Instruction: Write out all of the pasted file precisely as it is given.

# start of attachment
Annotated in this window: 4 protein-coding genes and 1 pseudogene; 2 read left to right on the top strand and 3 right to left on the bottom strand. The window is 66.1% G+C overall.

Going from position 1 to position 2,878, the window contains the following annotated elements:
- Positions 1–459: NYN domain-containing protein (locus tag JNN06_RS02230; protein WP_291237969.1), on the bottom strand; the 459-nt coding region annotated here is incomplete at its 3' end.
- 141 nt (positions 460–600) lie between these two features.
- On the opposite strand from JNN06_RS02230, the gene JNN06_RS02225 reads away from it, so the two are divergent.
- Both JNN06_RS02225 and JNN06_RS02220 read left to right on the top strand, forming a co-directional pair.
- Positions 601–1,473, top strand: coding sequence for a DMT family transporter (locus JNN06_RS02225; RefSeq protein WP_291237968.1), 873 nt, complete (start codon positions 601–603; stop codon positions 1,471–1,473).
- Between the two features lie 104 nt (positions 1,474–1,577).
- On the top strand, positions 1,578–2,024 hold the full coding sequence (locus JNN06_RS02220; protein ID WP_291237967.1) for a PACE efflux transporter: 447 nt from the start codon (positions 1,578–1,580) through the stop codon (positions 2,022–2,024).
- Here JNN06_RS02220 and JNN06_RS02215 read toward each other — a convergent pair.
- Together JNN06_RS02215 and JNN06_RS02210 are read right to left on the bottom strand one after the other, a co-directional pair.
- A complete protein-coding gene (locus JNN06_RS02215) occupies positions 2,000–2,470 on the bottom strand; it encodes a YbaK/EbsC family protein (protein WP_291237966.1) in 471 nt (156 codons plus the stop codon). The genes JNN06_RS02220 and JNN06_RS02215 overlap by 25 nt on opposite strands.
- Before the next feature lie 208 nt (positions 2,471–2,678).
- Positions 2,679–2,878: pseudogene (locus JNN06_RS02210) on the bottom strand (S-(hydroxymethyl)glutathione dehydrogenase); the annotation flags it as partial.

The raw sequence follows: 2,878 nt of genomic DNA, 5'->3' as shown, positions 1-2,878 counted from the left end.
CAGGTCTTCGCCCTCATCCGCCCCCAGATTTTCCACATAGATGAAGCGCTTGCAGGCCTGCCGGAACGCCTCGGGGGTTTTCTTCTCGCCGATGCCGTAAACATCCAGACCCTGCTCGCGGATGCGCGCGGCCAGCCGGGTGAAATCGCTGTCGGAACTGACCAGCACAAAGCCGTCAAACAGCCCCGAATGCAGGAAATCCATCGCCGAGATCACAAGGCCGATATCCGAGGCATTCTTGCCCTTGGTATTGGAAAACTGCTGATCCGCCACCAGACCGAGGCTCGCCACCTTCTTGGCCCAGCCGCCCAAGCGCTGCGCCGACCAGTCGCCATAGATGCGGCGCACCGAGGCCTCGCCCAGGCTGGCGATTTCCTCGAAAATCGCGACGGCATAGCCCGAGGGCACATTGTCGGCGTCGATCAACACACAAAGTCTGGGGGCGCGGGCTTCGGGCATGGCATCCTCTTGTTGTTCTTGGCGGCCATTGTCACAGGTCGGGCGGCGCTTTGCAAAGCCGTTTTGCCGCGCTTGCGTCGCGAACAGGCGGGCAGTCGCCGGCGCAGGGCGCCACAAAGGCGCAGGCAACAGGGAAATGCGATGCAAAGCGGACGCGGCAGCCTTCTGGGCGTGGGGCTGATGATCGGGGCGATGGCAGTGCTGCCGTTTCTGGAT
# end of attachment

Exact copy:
Annotated in this window: 4 protein-coding genes and 1 pseudogene; 2 read left to right on the top strand and 3 right to left on the bottom strand. The window is 66.1% G+C overall.

Going from position 1 to position 2,878, the window contains the following annotated elements:
- Positions 1–459: NYN domain-containing protein (locus tag JNN06_RS02230; protein WP_291237969.1), on the bottom strand; the 459-nt coding region annotated here is incomplete at its 3' end.
- 141 nt (positions 460–600) lie between these two features.
- On the opposite strand from JNN06_RS02230, the gene JNN06_RS02225 reads away from it, so the two are divergent.
- Both JNN06_RS02225 and JNN06_RS02220 read left to right on the top strand, forming a co-directional pair.
- Positions 601–1,473, top strand: coding sequence for a DMT family transporter (locus JNN06_RS02225; RefSeq protein WP_291237968.1), 873 nt, complete (start codon positions 601–603; stop codon positions 1,471–1,473).
- Between the two features lie 104 nt (positions 1,474–1,577).
- On the top strand, positions 1,578–2,024 hold the full coding sequence (locus JNN06_RS02220; protein ID WP_291237967.1) for a PACE efflux transporter: 447 nt from the start codon (positions 1,578–1,580) through the stop codon (positions 2,022–2,024).
- Here JNN06_RS02220 and JNN06_RS02215 read toward each other — a convergent pair.
- Together JNN06_RS02215 and JNN06_RS02210 are read right to left on the bottom strand one after the other, a co-directional pair.
- A complete protein-coding gene (locus JNN06_RS02215) occupies positions 2,000–2,470 on the bottom strand; it encodes a YbaK/EbsC family protein (protein WP_291237966.1) in 471 nt (156 codons plus the stop codon). The genes JNN06_RS02220 and JNN06_RS02215 overlap by 25 nt on opposite strands.
- Before the next feature lie 208 nt (positions 2,471–2,678).
- Positions 2,679–2,878: pseudogene (locus JNN06_RS02210) on the bottom strand (S-(hydroxymethyl)glutathione dehydrogenase); the annotation flags it as partial.

The raw sequence follows: 2,878 nt of genomic DNA, 5'->3' as shown, positions 1-2,878 counted from the left end.
CAGGTCTTCGCCCTCATCCGCCCCCAGATTTTCCACATAGATGAAGCGCTTGCAGGCCTGCCGGAACGCCTCGGGGGTTTTCTTCTCGCCGATGCCGTAAACATCCAGACCCTGCTCGCGGATGCGCGCGGCCAGCCGGGTGAAATCGCTGTCGGAACTGACCAGCACAAAGCCGTCAAACAGCCCCGAATGCAGGAAATCCATCGCCGAGATCACAAGGCCGATATCCGAGGCATTCTTGCCCTTGGTATTGGAAAACTGCTGATCCGCCACCAGACCGAGGCTCGCCACCTTCTTGGCCCAGCCGCCCAAGCGCTGCGCCGACCAGTCGCCATAGATGCGGCGCACCGAGGCCTCGCCCAGGCTGGCGATTTCCTCGAAAATCGCGACGGCATAGCCCGAGGGCACATTGTCGGCGTCGATCAACACACAAAGTCTGGGGGCGCGGGCTTCGGGCATGGCATCCTCTTGTTGTTCTTGGCGGCCATTGTCACAGGTCGGGCGGCGCTTTGCAAAGCCGTTTTGCCGCGCTTGCGTCGCGAACAGGCGGGCAGTCGCCGGCGCAGGGCGCCACAAAGGCGCAGGCAACAGGGAAATGCGATGCAAAGCGGACGCGGCAGCCTTCTGGGCGTGGGGCTGATGATCGGGGCGATGGCAGTGCTGCCGTTTCTGGAT